What is the point of assessment in higher education anyway?

Assessment tasks can’t give teachers deep insights into the ways that students think. www.shutterstock.com

The recent decision to ban multiple-choice questions at an Australian university has sparked debate about the purpose of assessment in higher education. While there are many problems with the ways in which multiple-choice questions are used in universities, the problems with the inauthentic nature of multiple-choice questions could similarly be levelled at most forms of assessment.

Assessment has traditionally been seen as a way of comparing the performance of students during and at the end of semester. While there are criticisms of this way of looking at assessment, what is actually being measured in this process is another big question.

Assessment of recollection

Traditionally, assessment has been conducted in higher education to test whether students can recall content. While a base level of factual information is needed before moving on to types of higher-level thinking required of experts and professionals, remembering is not enough.

As I have discussed previously, the ubiquitous availability of information on our smart phones and across our 3G networks means just remembering something isn’t enough anymore. We need to know how to evaluate the information.

If we are really going to be honest about this, unless graduates are constantly using the information, the majority of people usually remember only isolated facts from their undergraduate degrees several years later. This was best exemplified by Father Guido Sarducci’s humorous notion of the Five-Minute University. This is where, for example, you could be taught in five minutes everything you will remember about economics five years after graduation.

Assessment of thinking

A better aim for higher education assessment is to attempt to get at students’ thinking processes. It is possible to get some sense of how students arrived at an answer by asking them to provide a written response rather than allow them to pick (possibly at random or via semi-educated guess) from a set of pre-defined options. The same logic is at play here as when students are asked to show their working as part of a maths problem.

No matter how much students are asked to write, one thing remains consistent: the best that assessors can do is hope students are thinking about issues and concepts in appropriate ways. It is not possible to measure thinking, so no matter what method is used, some element of judgement by the assessor is required.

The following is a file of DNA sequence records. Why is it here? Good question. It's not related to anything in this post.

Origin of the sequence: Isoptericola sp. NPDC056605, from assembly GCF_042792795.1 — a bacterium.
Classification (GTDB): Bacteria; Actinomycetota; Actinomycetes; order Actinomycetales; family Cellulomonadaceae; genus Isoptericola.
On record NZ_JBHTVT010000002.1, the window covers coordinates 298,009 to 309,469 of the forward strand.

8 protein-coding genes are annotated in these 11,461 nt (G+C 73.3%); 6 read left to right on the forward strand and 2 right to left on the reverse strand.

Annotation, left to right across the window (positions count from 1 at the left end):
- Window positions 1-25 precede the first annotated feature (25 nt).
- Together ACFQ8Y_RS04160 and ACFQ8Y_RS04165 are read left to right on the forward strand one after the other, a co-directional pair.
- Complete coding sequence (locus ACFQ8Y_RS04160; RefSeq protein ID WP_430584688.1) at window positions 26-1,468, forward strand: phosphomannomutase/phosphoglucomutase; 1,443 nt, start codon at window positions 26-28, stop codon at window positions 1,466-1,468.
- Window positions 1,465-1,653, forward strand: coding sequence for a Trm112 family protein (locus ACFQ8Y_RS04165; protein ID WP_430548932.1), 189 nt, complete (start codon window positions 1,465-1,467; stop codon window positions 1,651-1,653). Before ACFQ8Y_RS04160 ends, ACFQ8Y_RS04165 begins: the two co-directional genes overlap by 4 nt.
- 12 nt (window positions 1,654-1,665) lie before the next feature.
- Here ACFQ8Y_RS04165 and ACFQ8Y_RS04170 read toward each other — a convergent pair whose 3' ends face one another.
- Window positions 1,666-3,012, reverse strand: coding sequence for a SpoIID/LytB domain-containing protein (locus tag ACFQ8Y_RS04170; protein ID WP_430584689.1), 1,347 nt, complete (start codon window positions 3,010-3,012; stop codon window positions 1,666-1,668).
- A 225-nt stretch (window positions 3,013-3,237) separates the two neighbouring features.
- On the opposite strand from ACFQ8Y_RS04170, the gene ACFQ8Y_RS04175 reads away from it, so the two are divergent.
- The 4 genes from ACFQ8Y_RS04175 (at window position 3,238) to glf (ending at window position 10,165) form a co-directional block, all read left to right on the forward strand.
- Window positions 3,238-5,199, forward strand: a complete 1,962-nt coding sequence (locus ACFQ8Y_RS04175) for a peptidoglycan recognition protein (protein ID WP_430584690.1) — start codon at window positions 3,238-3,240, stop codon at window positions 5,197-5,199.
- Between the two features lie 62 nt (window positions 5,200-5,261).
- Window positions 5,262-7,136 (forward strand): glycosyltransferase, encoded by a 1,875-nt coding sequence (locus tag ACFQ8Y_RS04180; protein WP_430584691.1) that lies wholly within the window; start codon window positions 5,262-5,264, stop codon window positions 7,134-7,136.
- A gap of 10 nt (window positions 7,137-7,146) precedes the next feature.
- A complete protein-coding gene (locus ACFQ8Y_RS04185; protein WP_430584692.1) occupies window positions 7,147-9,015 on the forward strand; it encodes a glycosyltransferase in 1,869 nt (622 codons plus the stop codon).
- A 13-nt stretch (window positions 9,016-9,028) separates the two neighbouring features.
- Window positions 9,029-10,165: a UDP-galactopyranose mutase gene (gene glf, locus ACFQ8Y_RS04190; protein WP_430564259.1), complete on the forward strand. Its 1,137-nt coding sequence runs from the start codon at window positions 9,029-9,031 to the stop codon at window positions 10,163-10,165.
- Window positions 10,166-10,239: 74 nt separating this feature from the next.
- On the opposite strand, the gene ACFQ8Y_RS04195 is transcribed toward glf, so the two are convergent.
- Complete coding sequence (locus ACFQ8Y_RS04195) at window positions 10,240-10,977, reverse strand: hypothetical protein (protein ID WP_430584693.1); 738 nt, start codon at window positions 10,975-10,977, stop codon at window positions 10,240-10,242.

Moving away from multiple-choice questions therefore does not necessarily mean that it is easier to tell what students are thinking.

Assessment for learning

A more recent notion is the idea that assessment can be for learning rather than just conducting assessment of learning. As discussed elsewhere, the testing effect provides strong evidence for the enhancement of learning through exams. This is based on the same principle as flash cards - that we put what we think we know and remember through some sort of test to assist with encoding it into long-term memory.

Broadly, the notion that learning is enhanced through the testing of knowledge makes intuitive sense in practice settings and is supported by laboratory-based research. Much of the evidence for the testing effect has been gathered through the use of multiple-choice questions so it would appear that this format could be good for learning.

Assessment of student becoming

When considering the purpose of a university education at the most fundamental level, it isn’t just about remembering or thinking. The ultimate aim of university education as it has been historically conceived is a process of becoming.

It’s not possible to measure thinking, so assessors have to use their judgement. Shazz Mack/Flickr, CC BY-NC-SA

Students come to university so that they can become lawyers, architects, historians and scholars with all the associated cognitive skills. While this process of becoming is at the core of the purpose of university education, it is nonetheless difficult to assess. The very definition of becoming is about subjective experience and not an objective reality that can be easily quantified in some way.

This notion of becoming is particularly hard to get at with a bank of multiple-choice questions. That may have led in part to their continued derision as an assessment approach.

What is really being measured?

Assessment tasks completed by students are not precise psychometric tools that can give teachers deep insights into the ways that students think or who they are becoming. At best, assessment tasks can be designed to give a teacher a reasonable chance of using their expert judgement to determine whether students have met the intended learning outcomes.

In order for this judgement to become more valid and reliable, it is not just the questions asked of students but the curriculum as a whole that needs to be considered. If a teacher is relying on a multiple-choice exam at the end of semester to give some inkling about what their students are thinking and who they are becoming, there is something fundamentally wrong with the way the entire subject/unit is designed.

A well-designed subject will give a teacher many opportunities to observe the progress of their students. This can be challenging with very large groups of students but it can be done through the use of effective learning design.

Ultimately, prohibiting one type of exam question is only dealing with a symptom. Until teachers move away from the notion that university education is about remembering things and start designing entire subjects and degree programs that address thinking and becoming, the problems observed with the types of assessment used will persist.